Whence it being equally plain that I was no longer to enquire for the origin at leaft of thefe larger circles, either from anything under of upon the ground, it remained that Ifhould look for fome higher principle, and indeed after a long a mature deliberationI could think of none nearer than the middle region: viz that they muft needs be the effects of lightning, exploded from the Clouds, moft times in a circular form; perhaps for this very reafon by the ancient Naturlifts called fulmen difcutiens: though of a vifcous fulpherous confiftenc, yet taking fire and violently breaking the cloud wherin it was pen, muft naturally expand itfelf every way obliquely, for the moft part in a uniform conical manner for as at due diftance to become a Corcle and in that form to ftrrike the Earth as may be feen fome times in arable grounds, but chiefly in wide and open pastures, whether Meadows or Uplands, where Trees and hedges interrupt leaft. And not only in a fingle but fometimes in adouble or treble Circle one within the other as was lately shewn to me by my Worthy and ingenious friend John Priauix M.A. in the field between St. Giles Church near Oxonand the garden called Jericho. They are rarely alfo seen of a quadrangular forme, encompaffed with another larger of the Circular kind. Whereof there fhewn to me no less than two examples by my ingenious and obferving friends John Natlor and Hugh Todd M.M.A.A. and fellows of the Univerfity Colledge in the fame St. Giles fields: which may be yet reconciled to the fame Hypothefis; the former proceeding from three different flafhes, the fecund widening of the orifice of the cloud more than the firft and the third more than the fecund, and fo frequently the Circles; the latter from the clouds breaking firft in a quadrangular, and often in a wider circular forme. All thefe Rings and Squares being greater or lefs in proportion to the diftance of the cloud from the Earth, and tenacioufnefs of the matter, and all appearing at firft of a ruffet colour, the grafs juft then being finged with the lightening: but the year following were of a dark and luxuriant green, the earth underneath having been highly improved with a fat fulphureous matter (received from the Lightening )ever fince it was firft stricken, although not exerting it’s fertilizing quality till fome time after.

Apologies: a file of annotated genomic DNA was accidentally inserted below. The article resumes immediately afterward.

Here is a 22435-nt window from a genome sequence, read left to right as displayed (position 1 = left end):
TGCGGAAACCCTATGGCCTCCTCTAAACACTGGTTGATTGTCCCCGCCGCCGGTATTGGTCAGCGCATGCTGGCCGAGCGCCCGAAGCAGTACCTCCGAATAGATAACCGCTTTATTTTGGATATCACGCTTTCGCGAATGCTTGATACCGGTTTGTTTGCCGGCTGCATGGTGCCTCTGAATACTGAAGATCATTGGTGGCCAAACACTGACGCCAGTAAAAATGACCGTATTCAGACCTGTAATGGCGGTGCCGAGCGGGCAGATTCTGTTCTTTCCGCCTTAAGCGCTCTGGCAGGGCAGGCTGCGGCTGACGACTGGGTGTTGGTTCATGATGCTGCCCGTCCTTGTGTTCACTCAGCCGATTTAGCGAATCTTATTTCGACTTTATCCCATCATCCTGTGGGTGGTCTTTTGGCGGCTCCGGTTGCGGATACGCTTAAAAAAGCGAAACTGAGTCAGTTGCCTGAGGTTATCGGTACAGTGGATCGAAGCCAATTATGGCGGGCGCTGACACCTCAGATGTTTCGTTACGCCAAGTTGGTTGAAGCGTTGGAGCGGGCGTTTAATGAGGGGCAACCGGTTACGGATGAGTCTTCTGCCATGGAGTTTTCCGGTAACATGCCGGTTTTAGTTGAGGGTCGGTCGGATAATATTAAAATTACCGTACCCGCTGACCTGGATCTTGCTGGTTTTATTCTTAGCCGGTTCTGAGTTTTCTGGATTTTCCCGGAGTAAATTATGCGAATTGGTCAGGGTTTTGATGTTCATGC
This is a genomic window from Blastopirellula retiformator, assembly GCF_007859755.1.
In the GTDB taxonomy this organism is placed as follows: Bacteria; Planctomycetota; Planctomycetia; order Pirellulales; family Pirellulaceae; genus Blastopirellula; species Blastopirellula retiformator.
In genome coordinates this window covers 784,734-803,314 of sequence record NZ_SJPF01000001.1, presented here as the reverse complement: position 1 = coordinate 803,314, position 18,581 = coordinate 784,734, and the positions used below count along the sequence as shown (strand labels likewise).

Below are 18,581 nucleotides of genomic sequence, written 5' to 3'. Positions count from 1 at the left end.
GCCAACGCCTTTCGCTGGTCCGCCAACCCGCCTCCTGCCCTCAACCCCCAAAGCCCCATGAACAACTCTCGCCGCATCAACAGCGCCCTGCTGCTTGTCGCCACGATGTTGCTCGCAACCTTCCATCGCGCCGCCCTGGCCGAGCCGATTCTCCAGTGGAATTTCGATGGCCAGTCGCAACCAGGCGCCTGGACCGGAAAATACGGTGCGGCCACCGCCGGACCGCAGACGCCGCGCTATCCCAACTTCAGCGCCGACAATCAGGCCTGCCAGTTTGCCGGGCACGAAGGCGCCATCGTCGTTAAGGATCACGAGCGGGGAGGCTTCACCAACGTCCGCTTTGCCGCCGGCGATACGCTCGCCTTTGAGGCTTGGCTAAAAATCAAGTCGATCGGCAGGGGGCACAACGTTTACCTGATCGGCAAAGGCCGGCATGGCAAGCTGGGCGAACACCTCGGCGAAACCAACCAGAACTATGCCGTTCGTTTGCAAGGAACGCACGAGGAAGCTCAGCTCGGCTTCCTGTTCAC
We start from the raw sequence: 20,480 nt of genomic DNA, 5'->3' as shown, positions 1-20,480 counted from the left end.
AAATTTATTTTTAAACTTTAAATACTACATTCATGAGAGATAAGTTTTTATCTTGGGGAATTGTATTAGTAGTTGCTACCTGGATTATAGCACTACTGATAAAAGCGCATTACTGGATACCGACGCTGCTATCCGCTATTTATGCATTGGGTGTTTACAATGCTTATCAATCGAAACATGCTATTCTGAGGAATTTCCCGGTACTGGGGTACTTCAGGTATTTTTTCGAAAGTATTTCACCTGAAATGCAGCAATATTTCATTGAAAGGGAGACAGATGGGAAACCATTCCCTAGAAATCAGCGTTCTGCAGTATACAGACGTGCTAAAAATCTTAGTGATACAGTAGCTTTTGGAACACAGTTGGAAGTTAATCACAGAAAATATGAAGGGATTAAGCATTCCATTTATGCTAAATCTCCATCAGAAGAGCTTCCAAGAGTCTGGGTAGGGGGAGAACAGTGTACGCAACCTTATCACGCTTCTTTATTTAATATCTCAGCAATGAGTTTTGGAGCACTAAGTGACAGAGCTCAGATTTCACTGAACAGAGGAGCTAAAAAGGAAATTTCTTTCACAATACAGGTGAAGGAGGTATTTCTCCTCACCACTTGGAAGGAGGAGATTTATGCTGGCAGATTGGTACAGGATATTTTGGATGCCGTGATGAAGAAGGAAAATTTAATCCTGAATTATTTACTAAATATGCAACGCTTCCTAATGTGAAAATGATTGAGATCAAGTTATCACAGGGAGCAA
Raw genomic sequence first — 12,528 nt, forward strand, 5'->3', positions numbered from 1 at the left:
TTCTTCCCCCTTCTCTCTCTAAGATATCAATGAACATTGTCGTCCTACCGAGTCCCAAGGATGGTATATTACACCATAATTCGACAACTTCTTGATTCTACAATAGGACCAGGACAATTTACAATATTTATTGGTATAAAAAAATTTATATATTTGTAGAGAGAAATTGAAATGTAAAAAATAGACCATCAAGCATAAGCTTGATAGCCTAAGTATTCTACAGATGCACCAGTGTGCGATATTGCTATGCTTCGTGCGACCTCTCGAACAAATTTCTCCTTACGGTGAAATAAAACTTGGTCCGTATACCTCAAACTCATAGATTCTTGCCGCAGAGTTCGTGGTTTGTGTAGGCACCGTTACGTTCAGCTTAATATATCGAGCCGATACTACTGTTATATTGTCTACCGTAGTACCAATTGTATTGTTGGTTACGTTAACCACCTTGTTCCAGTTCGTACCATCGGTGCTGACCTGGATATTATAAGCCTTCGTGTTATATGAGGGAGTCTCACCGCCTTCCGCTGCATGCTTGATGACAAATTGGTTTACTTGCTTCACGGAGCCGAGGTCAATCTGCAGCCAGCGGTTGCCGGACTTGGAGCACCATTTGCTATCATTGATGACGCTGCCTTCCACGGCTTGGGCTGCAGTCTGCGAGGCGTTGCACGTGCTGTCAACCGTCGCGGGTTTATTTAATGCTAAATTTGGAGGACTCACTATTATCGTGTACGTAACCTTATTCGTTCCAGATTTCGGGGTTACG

If it be objected; that Lightening caufes thefe Circles, it mift alfo be allowed that it defends vertically; which we know to be feldom or never fee. And that fecondly if their origin be afcribed to Lightening, they muft always remain of the fame magnitude, never enlarging themfelves to a greater diameter than they had at firft; which yet we cannot but acknowledge fome of them certainly doe; having not only took note of the thing myself but had it from others of unqueftionable fidelity that remarked the fame in two the Circles mentioned in this chapter.
It muft be anfwered firft that although it be true, that Lightening indeed feldom defcends vertically yet that it is feldom found too that any of thefe rings are Mathematically round, ( unlefs they happen to be on Hils or bankfides. which may be obverted in the right angles to any point of the Heavens between the Zenith and the Horizon ), moft of them being rather of a parabolic figure coming fo much nearer to a round, or receding from it in proportion, as the Lightening comes forth nearer or more remote from the Zenith: whence alfo it comes to pafs that when the Lightening is exploded ( as moft frequently it is ) in an oblique line , thefe Circles are imperfect and that more Semicircles, Quadrants and Sextants amongft them, than any other, according to the aforefaid proportion as the Lightening breaks forth of a cloud more remote from the Zenith or nearer to the Horizon; thus if it proceed from a cloud not above 15 degrees above the Horizon the lower part only of the circular explofion will brufh the furface of the Earth and will make perhaps but a Sextant of a Circle: if 22 degrees and one half above it, a Quadrant; if 45, a Semicircle; if 67 and one half, three fourths of a Circle, and fo proportionably more or Lefs in the intermediate degrees.
Note: The library in the town of Leek in the county of Staffordshire has copies of Professor Plot’s book available on loan to members.
Also Reprints of the book are available on Amazon.